The articles in this feature on feeding the world have covered the key areas that are currently driving the crisis: speculation, agricultural monopolies and over reliance on chemicals, combined with protectionist trade practices. Together with the burgeoning world population and higher prices for petroleum based inputs, it is clear that much is unsustainable in current agricultural approaches.
My contribution looks at ways urban Australians can learn from these problems, and the positive externalities that result when a slower more local approach to food takes hold.
My focus is on the individual’s locus of control, and how simple changes in practice can flow through to the broader social policy settings that the other authors have argued for so well. It also seems obvious that the rich countries cannot continue to produce and use food with no changes to our practices, while expecting or hoping that global problems will be solved.
To begin with, we Australians eat too much. The sums have been done in the US for the added petrol consumption that comes with a fatter population. Every aspect of society bears the weight of our blatant over-indulgence: more fabric, additional leather as shoes wear out more quickly, bigger seating, king size everything. Unpalatable as it may sound, the obvious fact is that there is too much of a good thing going on. This reflects a shift in values that permits or encourages consumption.
Not only do we eat too much, but the quality of what we eat has declined. This is due to both the way food is grown and the way it is prepared as it moves through the consumer food chain from the field to the package. As with our profligate use of private transport, over-consumption of convenient, packaged and prepared foods can do us more harm than good.
More plants, less meat. More raw, less cooked. This is the advice from Michael Pollan, who spoke at the Sydney Writers’ Festival. Just as the over use of chemicals and pesticides is killing our soil, so does the produce that comes from these over-treated soils offer us less nutrition. Pollan claims an apple today has only 1/3 as much iron as an apple from the 1950s.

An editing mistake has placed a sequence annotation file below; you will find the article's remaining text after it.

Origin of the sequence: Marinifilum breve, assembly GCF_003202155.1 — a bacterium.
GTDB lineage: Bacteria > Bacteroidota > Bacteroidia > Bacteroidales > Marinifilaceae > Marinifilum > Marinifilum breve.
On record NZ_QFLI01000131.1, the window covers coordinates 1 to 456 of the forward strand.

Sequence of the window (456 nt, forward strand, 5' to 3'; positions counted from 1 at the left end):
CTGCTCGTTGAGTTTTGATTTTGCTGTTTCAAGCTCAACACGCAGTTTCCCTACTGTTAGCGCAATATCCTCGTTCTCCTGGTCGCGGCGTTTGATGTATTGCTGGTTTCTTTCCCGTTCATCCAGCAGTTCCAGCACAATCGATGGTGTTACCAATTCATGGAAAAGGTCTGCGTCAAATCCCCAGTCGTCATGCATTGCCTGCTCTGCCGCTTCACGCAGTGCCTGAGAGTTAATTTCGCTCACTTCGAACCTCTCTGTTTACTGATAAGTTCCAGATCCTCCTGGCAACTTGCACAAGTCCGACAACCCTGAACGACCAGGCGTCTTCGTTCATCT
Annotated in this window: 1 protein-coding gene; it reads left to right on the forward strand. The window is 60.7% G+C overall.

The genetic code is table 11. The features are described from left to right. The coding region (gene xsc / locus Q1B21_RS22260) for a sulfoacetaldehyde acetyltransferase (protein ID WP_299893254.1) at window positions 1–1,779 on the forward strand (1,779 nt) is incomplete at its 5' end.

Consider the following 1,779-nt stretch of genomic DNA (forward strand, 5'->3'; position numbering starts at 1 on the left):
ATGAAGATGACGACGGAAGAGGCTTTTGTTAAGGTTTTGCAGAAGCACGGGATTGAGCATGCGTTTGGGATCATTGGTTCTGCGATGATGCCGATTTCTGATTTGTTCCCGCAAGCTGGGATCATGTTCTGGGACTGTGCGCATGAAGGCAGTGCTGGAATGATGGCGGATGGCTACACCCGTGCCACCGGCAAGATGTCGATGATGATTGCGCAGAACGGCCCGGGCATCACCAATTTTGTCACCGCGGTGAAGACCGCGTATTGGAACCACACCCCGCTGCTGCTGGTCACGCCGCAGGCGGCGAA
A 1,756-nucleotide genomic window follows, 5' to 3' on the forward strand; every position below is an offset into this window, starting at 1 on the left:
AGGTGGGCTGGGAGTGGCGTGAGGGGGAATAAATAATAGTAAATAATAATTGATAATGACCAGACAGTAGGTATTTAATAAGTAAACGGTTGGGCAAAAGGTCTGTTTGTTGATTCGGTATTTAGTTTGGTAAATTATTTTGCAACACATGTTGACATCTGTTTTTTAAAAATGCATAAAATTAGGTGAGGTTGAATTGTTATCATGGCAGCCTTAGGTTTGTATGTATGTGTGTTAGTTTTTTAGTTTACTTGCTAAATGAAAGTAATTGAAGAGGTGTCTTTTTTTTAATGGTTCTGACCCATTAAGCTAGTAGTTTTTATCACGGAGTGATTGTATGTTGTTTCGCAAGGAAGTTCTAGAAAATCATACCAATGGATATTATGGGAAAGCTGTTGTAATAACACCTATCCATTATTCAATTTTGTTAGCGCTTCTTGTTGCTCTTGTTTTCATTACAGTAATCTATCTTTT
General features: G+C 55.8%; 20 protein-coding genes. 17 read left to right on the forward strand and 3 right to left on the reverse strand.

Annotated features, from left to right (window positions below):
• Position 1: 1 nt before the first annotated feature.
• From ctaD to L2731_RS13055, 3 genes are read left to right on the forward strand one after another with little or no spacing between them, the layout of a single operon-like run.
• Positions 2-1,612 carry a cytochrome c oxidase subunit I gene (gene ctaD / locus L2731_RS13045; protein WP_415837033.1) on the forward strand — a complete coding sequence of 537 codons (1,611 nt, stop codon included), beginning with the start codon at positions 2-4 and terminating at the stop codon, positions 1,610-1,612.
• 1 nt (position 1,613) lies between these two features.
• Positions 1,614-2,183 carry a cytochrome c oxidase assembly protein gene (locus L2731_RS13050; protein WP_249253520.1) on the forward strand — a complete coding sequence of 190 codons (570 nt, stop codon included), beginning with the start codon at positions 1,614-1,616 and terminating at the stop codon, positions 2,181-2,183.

It seems reasonable to cut back on packaged and prepared foods, as whatever nutrition might remain is surely minimised by its processing into snippets of molecules freeze-dried or otherwise tortured and made available in a box. This would move towards more sustainable food supply industries, if fewer convenience foods were sought and bought.
A survey of a supermarket check out counter tells you what other people consider to be edible. Probably half of it wouldn’t pass Pollan’s common sense tests of avoiding items your grandmother wouldn’t recognise or that won’t rot.
So we could certainly be putting more time, energy and money into improving the quality of what we eat, and probably lose a few collective giga-tonnes along the way. Increased demand for non-chemically grown food would also encourage better farming practices, and bring down the costs for “natural” food.
But we still have to get the food from the farm to the consumer, and the fresher it is, the more quickly it will rot. And while we might take comfort from knowing our lettuce is capable of rotting, we won’t want to eat it once that process becomes obvious.
Given all the attention to peak oil these days, minimising the transport inputs for food is another obvious place to start implementing sustainability. For urban dwellers, this means a return to market gardens on the fringes. Sydney still has a bit of this, but much has been gobbled by housing. Town planners might begin by setting aside some decent arable land for small scale farming, and encourage low chemical production to protect the water supply.
Finally, there is the enormous wastage of food both before and after it gets to the consumer. This is another issue that needs to be considered holistically, as it relates to transport, storage, and social equity.
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